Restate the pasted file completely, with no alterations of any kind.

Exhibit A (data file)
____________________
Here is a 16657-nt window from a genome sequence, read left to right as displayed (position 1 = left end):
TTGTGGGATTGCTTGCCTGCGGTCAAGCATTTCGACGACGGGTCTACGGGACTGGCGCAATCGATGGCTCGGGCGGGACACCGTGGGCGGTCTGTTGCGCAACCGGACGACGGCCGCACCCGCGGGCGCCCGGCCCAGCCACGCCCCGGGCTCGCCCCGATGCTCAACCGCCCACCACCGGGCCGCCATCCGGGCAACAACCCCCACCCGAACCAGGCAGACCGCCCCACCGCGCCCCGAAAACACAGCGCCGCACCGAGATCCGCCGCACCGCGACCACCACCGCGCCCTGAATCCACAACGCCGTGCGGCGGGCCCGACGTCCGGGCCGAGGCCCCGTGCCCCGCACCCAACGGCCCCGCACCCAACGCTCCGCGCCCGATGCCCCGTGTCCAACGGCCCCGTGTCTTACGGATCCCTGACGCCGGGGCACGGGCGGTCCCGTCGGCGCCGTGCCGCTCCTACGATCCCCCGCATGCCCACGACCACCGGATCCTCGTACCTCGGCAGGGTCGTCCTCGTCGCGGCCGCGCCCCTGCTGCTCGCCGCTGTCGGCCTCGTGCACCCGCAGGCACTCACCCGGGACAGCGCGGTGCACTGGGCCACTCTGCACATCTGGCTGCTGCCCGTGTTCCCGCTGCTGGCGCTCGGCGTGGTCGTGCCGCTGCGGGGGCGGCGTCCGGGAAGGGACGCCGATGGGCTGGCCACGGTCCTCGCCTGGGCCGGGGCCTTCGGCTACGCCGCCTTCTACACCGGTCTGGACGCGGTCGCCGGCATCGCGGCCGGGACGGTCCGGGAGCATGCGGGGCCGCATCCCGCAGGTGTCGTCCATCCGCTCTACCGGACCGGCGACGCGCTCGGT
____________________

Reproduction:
Here is a 16657-nt window from a genome sequence, read left to right as displayed (position 1 = left end):
TTGTGGGATTGCTTGCCTGCGGTCAAGCATTTCGACGACGGGTCTACGGGACTGGCGCAATCGATGGCTCGGGCGGGACACCGTGGGCGGTCTGTTGCGCAACCGGACGACGGCCGCACCCGCGGGCGCCCGGCCCAGCCACGCCCCGGGCTCGCCCCGATGCTCAACCGCCCACCACCGGGCCGCCATCCGGGCAACAACCCCCACCCGAACCAGGCAGACCGCCCCACCGCGCCCCGAAAACACAGCGCCGCACCGAGATCCGCCGCACCGCGACCACCACCGCGCCCTGAATCCACAACGCCGTGCGGCGGGCCCGACGTCCGGGCCGAGGCCCCGTGCCCCGCACCCAACGGCCCCGCACCCAACGCTCCGCGCCCGATGCCCCGTGTCCAACGGCCCCGTGTCTTACGGATCCCTGACGCCGGGGCACGGGCGGTCCCGTCGGCGCCGTGCCGCTCCTACGATCCCCCGCATGCCCACGACCACCGGATCCTCGTACCTCGGCAGGGTCGTCCTCGTCGCGGCCGCGCCCCTGCTGCTCGCCGCTGTCGGCCTCGTGCACCCGCAGGCACTCACCCGGGACAGCGCGGTGCACTGGGCCACTCTGCACATCTGGCTGCTGCCCGTGTTCCCGCTGCTGGCGCTCGGCGTGGTCGTGCCGCTGCGGGGGCGGCGTCCGGGAAGGGACGCCGATGGGCTGGCCACGGTCCTCGCCTGGGCCGGGGCCTTCGGCTACGCCGCCTTCTACACCGGTCTGGACGCGGTCGCCGGCATCGCGGCCGGGACGGTCCGGGAGCATGCGGGGCCGCATCCCGCAGGTGTCGTCCATCCGCTCTACCGGACCGGCGACGCGCTCGGT